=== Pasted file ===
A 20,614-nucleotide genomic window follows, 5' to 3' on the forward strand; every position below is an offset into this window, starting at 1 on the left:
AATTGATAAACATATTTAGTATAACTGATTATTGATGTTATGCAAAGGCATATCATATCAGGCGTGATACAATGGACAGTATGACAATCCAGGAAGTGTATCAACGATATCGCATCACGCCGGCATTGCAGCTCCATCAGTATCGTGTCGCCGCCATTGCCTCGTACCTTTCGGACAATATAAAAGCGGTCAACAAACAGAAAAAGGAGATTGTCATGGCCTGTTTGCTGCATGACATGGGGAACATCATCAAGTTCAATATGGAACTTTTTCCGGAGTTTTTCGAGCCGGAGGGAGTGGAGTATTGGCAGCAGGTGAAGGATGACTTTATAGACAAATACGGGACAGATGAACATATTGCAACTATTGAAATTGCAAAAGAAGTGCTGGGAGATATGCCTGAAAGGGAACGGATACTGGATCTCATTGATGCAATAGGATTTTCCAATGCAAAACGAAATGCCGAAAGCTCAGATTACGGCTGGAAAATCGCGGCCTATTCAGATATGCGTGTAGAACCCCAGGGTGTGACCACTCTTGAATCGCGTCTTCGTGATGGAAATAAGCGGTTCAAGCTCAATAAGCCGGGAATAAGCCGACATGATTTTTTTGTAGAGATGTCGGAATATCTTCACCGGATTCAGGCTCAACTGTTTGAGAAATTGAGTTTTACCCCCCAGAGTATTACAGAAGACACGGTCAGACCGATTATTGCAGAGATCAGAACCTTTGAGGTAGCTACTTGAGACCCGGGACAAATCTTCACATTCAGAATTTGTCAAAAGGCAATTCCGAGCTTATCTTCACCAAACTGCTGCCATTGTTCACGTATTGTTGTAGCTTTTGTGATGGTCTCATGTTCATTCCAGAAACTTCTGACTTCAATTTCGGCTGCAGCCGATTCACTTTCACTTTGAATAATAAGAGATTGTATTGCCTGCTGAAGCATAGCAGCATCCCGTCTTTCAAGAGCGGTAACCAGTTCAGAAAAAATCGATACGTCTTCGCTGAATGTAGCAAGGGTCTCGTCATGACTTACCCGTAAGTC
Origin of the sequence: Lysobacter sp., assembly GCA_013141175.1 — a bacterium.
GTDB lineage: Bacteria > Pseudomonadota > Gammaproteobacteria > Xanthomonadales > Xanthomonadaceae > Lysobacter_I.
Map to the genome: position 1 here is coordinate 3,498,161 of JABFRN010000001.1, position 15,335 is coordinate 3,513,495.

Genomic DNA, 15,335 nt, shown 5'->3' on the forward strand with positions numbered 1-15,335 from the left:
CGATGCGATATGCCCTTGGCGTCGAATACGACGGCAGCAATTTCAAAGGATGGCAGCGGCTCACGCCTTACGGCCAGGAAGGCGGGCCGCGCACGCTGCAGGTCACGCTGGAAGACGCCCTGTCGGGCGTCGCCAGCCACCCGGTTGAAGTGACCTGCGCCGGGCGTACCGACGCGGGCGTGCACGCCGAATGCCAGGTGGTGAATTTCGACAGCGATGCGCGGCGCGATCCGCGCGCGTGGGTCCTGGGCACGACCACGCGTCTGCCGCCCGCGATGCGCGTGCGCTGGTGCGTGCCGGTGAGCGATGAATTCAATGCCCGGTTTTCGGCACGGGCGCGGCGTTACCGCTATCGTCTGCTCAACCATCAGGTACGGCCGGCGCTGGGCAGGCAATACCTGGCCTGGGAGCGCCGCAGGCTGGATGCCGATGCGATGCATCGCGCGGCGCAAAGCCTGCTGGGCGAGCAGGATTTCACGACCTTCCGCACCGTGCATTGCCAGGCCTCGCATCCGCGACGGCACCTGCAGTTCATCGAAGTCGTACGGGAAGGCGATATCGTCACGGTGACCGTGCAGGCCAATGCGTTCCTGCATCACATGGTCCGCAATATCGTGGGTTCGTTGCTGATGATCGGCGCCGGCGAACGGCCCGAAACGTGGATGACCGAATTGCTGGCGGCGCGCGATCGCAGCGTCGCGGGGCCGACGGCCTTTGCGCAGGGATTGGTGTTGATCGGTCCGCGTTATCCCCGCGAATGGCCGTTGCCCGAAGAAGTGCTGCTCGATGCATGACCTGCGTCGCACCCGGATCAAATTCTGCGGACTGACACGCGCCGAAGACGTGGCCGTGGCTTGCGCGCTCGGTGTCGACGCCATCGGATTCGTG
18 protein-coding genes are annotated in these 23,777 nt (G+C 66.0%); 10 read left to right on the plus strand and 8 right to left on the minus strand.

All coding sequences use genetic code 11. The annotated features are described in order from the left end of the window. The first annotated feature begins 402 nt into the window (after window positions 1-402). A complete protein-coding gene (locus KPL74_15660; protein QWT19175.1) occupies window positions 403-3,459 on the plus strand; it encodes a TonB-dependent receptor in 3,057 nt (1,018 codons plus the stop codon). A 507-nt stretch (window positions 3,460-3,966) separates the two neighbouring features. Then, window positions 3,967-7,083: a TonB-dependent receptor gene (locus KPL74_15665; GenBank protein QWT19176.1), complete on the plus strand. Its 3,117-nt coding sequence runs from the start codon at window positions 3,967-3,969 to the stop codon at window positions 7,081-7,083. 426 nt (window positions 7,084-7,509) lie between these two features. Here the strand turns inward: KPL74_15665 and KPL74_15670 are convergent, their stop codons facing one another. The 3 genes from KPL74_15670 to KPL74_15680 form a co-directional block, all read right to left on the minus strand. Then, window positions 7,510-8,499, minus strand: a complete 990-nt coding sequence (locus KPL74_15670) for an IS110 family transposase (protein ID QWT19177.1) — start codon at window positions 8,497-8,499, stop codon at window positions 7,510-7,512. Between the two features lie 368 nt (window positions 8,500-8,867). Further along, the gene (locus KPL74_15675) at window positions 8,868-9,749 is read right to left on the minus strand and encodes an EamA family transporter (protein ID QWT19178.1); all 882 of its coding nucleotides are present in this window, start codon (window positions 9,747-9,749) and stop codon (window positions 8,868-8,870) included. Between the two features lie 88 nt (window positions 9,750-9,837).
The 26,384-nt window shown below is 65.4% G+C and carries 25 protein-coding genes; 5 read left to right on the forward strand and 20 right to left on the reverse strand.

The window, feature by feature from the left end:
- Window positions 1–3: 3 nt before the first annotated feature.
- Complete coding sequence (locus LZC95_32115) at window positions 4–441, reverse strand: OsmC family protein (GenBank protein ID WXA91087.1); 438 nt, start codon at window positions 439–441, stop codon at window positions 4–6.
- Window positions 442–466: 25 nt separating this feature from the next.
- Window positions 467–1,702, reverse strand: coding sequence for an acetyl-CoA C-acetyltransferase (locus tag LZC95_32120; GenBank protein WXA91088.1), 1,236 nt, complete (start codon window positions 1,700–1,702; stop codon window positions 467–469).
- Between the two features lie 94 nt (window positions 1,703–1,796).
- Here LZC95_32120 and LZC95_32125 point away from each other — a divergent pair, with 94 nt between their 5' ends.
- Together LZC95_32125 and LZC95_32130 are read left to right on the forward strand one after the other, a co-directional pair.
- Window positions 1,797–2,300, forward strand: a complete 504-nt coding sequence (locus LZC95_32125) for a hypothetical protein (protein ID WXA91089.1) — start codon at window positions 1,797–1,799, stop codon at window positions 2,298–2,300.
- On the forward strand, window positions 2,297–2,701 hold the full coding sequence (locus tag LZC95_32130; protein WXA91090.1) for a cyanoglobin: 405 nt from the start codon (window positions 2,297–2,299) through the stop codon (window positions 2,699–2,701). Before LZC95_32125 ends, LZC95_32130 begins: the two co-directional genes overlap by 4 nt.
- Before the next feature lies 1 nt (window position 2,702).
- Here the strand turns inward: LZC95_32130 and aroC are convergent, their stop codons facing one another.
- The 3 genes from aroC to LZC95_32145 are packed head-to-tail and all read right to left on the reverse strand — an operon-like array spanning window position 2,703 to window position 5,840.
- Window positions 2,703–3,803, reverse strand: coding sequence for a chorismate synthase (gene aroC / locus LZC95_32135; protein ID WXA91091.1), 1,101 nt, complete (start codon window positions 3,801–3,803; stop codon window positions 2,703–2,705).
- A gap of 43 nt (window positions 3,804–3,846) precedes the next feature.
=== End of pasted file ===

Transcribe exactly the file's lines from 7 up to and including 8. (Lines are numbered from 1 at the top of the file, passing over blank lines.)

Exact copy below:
CGATGCGATATGCCCTTGGCGTCGAATACGACGGCAGCAATTTCAAAGGATGGCAGCGGCTCACGCCTTACGGCCAGGAAGGCGGGCCGCGCACGCTGCAGGTCACGCTGGAAGACGCCCTGTCGGGCGTCGCCAGCCACCCGGTTGAAGTGACCTGCGCCGGGCGTACCGACGCGGGCGTGCACGCCGAATGCCAGGTGGTGAATTTCGACAGCGATGCGCGGCGCGATCCGCGCGCGTGGGTCCTGGGCACGACCACGCGTCTGCCGCCCGCGATGCGCGTGCGCTGGTGCGTGCCGGTGAGCGATGAATTCAATGCCCGGTTTTCGGCACGGGCGCGGCGTTACCGCTATCGTCTGCTCAACCATCAGGTACGGCCGGCGCTGGGCAGGCAATACCTGGCCTGGGAGCGCCGCAGGCTGGATGCCGATGCGATGCATCGCGCGGCGCAAAGCCTGCTGGGCGAGCAGGATTTCACGACCTTCCGCACCGTGCATTGCCAGGCCTCGCATCCGCGACGGCACCTGCAGTTCATCGAAGTCGTACGGGAAGGCGATATCGTCACGGTGACCGTGCAGGCCAATGCGTTCCTGCATCACATGGTCCGCAATATCGTGGGTTCGTTGCTGATGATCGGCGCCGGCGAACGGCCCGAAACGTGGATGACCGAATTGCTGGCGGCGCGCGATCGCAGCGTCGCGGGGCCGACGGCCTTTGCGCAGGGATTGGTGTTGATCGGTCCGCGTTATCCCCGCGAATGGCCGTTGCCCGAAGAAGTGCTGCTCGATGCATGACCTGCGTCGCACCCGGATCAAATTCTGCGGACTGACACGCGCCGAAGACGTGGCCGTGGCTTGCGCGCTCGGTGTCGACGCCATCGGATTCGTG
18 protein-coding genes are annotated in these 23,777 nt (G+C 66.0%); 10 read left to right on the plus strand and 8 right to left on the minus strand.